Christmas means time for a new book or two

Published 12:00 am Sunday, December 16, 2012

The time for buying Christmas presents is upon us — for some people panic is setting in. How to get it all done? Where to go? What to buy?

A book is always a good bet. You can wander around the book store — always a good time, or you can start out with a few suggestions.

Literary Bookpost recommends these books as top 10 Christmas gifts:

1. Recycled Robots, by Robert Malone. Children’s book with crafts: From R2-D2 to WALL-E, robots are a source of endless fascination. Now comes an irresistible kit that shows how to make 10 different robots out of the most ordinary things from around the house. The kit includes a battery-operated motor and two windup walkers, plus templates, dowels, beads, wire, mounting squares and more.

2. It’s Time For Christmas Duck & Goose (large boardbook), by Tad Hills. Children’s book: The feathered friends are getting ready for Christmas. The only problem? Goose is more interested in skating, sledding and making snow angels than in helping Duck decorate their Christmas tree. Full color.

3. Houses of the Presidents: Childhood Homes, Family Dwellings, Private Escapes, and Grand Estates, by Hugh Howard. This book offers a unique tour of the houses and day-to-day lives of America’s presidents, from George Washington’s time to the present. Author Hugh Howard weaves together personal, presidential and architectural histories to shed light on the way our chief executives lived. Original photography by Roger Straus III brings the houses and furnishings beautifully to life. From Jefferson’s Monticello to Reagan’s Rancho del Cielo, with fascinating and surprising stops between and beyond, “Houses of the Presidents” presents a fascinating alternative history of the American presidency.

4. Dancers Among Us: A Celebration of Joy in the Everyday, by Jordan Matter. The mystery of the body in motion. The surprise of seeing what seems impossible. And the pure, joyful optimism of it all. “Dancers Among Us” presents one thrilling photograph after another of dancers leaping, spinning, lifting, kicking — but in the midst of daily life: on the beach, at a construction site, in a library, a restaurant, a park. With each image the reader feels buoyed up, eager to see the next bit of magic. Photographer Jordan Matter started his “Dancers Among Us” project by asking a member of the Paul Taylor Dance Company to dance for him in a place where dance is unexpected. So, dressed in a commuter’s suit and tie, the dancer flew across a Times Square subway platform. And in that image Matter found what he’d been searching for: a way to express the feeling of being fully alive in the moment, unself-conscious, present. Organized around themes of work, play, love, exploration, dreaming and more, “Dancers Among Us” celebrates life in a way that’s fresh, surprising, original, universal. There’s no Photoshopping here, no trampolines, no gimmicks, no tricks. Just a photographer, his vision, and the serendipity of what happens when the shutter clicks.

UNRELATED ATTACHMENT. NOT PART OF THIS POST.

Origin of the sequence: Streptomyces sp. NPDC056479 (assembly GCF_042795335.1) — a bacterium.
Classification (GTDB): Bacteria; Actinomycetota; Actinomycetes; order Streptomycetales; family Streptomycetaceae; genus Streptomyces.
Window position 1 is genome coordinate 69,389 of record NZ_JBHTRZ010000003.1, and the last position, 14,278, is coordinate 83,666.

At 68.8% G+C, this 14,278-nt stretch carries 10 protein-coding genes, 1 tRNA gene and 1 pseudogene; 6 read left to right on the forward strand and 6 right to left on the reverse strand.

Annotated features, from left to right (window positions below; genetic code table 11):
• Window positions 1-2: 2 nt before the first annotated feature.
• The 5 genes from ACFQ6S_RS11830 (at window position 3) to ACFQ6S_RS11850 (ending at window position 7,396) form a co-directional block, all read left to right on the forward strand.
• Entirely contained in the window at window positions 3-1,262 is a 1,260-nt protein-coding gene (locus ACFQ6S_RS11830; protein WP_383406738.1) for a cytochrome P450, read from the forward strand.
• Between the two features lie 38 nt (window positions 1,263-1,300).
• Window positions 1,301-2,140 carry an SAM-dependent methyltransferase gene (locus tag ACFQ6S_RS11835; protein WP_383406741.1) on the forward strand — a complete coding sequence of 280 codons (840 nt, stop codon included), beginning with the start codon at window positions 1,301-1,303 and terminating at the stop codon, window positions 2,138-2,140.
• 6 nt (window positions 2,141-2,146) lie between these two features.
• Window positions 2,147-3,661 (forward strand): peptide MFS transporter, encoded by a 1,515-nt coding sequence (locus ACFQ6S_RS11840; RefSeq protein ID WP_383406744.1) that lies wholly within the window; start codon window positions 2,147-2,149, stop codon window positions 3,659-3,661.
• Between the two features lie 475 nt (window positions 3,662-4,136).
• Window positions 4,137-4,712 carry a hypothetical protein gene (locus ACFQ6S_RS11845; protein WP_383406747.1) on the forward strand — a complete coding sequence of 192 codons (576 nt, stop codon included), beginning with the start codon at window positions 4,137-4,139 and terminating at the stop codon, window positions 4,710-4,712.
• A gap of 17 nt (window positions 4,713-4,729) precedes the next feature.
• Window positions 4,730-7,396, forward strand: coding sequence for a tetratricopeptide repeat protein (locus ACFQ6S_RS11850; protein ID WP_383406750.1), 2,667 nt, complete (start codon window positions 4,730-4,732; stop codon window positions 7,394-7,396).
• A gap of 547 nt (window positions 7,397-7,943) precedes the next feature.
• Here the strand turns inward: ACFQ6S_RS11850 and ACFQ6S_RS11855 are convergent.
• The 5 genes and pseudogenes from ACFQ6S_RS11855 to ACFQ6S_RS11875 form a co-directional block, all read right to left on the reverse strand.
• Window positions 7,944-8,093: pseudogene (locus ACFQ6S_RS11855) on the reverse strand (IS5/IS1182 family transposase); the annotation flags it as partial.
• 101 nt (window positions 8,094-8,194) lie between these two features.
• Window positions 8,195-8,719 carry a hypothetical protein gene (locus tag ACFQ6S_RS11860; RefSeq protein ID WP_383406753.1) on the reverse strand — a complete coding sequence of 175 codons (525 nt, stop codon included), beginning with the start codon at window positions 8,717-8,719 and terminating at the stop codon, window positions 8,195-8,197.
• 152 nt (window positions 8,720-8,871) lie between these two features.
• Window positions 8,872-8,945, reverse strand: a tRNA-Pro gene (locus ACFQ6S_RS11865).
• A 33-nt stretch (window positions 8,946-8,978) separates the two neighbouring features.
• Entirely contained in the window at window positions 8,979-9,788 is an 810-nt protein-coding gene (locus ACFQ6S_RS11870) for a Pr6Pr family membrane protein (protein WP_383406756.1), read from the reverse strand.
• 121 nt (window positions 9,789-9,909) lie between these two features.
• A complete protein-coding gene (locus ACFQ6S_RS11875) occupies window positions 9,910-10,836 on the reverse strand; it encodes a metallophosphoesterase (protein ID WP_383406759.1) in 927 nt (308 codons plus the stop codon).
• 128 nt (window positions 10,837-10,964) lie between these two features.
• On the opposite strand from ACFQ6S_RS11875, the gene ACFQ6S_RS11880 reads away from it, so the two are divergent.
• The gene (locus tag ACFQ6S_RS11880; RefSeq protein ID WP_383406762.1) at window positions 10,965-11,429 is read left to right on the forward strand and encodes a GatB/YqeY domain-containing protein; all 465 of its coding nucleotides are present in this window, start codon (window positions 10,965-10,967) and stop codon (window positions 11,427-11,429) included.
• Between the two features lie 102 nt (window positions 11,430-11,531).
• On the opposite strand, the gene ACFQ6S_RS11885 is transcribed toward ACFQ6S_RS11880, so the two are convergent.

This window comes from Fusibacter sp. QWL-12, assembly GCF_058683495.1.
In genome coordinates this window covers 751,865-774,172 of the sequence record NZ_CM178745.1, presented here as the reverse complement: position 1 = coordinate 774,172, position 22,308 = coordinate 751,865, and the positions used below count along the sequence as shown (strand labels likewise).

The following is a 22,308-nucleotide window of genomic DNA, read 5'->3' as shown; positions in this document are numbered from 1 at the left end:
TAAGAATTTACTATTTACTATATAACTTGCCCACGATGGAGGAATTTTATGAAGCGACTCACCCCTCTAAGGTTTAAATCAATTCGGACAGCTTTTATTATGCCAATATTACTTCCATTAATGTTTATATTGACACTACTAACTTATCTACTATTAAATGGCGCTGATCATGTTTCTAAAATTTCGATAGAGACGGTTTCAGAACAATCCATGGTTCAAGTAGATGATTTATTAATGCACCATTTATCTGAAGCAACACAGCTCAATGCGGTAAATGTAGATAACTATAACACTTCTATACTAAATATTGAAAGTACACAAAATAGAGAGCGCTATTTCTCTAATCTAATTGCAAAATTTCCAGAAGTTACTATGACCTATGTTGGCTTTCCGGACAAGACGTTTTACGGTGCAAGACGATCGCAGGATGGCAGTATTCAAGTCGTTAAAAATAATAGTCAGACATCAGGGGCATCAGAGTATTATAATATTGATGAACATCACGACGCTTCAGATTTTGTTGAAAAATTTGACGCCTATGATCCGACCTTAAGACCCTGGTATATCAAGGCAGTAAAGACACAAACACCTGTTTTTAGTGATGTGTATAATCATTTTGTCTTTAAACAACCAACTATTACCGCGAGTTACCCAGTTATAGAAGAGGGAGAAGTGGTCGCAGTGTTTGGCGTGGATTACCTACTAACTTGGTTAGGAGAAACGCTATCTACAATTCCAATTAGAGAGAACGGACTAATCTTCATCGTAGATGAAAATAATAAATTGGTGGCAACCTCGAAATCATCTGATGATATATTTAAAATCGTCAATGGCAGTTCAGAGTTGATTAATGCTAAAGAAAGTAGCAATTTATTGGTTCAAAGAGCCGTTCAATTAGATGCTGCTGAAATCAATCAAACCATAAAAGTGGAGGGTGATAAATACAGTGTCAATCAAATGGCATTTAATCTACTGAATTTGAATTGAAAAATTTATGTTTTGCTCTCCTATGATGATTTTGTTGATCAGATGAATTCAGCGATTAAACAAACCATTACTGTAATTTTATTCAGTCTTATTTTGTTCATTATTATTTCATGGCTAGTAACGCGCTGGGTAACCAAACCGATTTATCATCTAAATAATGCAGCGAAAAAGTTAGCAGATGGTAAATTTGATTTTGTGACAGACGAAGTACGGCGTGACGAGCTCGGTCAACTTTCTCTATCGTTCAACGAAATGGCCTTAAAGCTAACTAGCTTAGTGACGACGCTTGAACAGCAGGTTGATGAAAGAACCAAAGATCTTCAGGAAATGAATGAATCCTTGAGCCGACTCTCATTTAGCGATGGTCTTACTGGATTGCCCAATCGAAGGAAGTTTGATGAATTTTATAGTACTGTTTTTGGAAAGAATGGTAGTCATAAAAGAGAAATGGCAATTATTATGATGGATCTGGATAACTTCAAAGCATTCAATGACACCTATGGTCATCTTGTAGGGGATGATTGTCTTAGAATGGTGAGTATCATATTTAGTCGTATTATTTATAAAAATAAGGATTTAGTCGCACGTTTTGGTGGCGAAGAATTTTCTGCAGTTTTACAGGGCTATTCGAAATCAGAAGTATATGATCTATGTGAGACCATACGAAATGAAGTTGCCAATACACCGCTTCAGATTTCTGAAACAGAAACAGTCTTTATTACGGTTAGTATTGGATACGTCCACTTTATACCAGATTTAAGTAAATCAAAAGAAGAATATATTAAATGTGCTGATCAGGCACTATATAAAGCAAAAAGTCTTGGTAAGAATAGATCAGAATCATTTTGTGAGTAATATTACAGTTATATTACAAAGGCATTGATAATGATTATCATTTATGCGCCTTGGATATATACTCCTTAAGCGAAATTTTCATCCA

5. Barefoot Contessa Foolproof: Recipes You Can Trust, by Ina Garten. Beloved Food Network star and New York Times-bestselling author Garten is back with her most exciting book yet, with simple tried-and-true recipes and tips

6. Safari: A Photicular Book, by Dan Kainen. A magical journey where readers encounter eight animals that come alive. Using an innovative lenticular-based technology, precision sliding lenses, and original four-color video imagery, each image is like a 3-D movie on the page, delivering a rich and fluid visual experience.

7. The Racketeer, by John Grisham. It is remarkable that in the history of this country only four active federal judges have been murdered. Judge Fogletree just became number five. There was no forced entry, no struggle, just two dead bodies — Judge Fogletree and his young secretary. And only one man knows the story.

8. Flight Behavior, by Barbara Kingsolver. Dellarobia Turnbow got pregnant in high school; now, 11 years into her unhappy marriage, she’s ready for a big change, and she thinks she’s found it with a randy young telephone lineman. But on her way to a rendezvous, she is waylaid by the sight of a forest ablaze with millions of butterflies. Their usual migratory route has been disrupted, and what looks to be a stunningly beautiful view is really an ominous sign, for the Appalachian winter could prove to be the demise of the species. The phenomenon draws the whole world to Dellarobia’s doorstep — scientists, the media, hordes of tourists — and gives her new and galvanizing insight into her poverty-stricken life on the sheep farm of her disapproving in-laws.

9. The Art Forger, by Barbara Shapiro. In 1990, 13 works of art worth today more than $500 million were stolen from a museum in Boston. It remains the largest unsolved art heist in history, and Claire Roth, a struggling young artist, is about to discover that there’s more to this crime than meets the eye.

10. The Last Man, by Vince Flynn. In this latest pulse-pounding thriller by No. 1 New York Times-bestselling phenomenon Flynn, Mitch Rapp heads to Afghanistan to track down a missing CIA agent. With Afghanistan crumbling around him, Rapp must be as ruthless as his enemies and as deceitful as people in his own government if he has any hopes of completing his mission.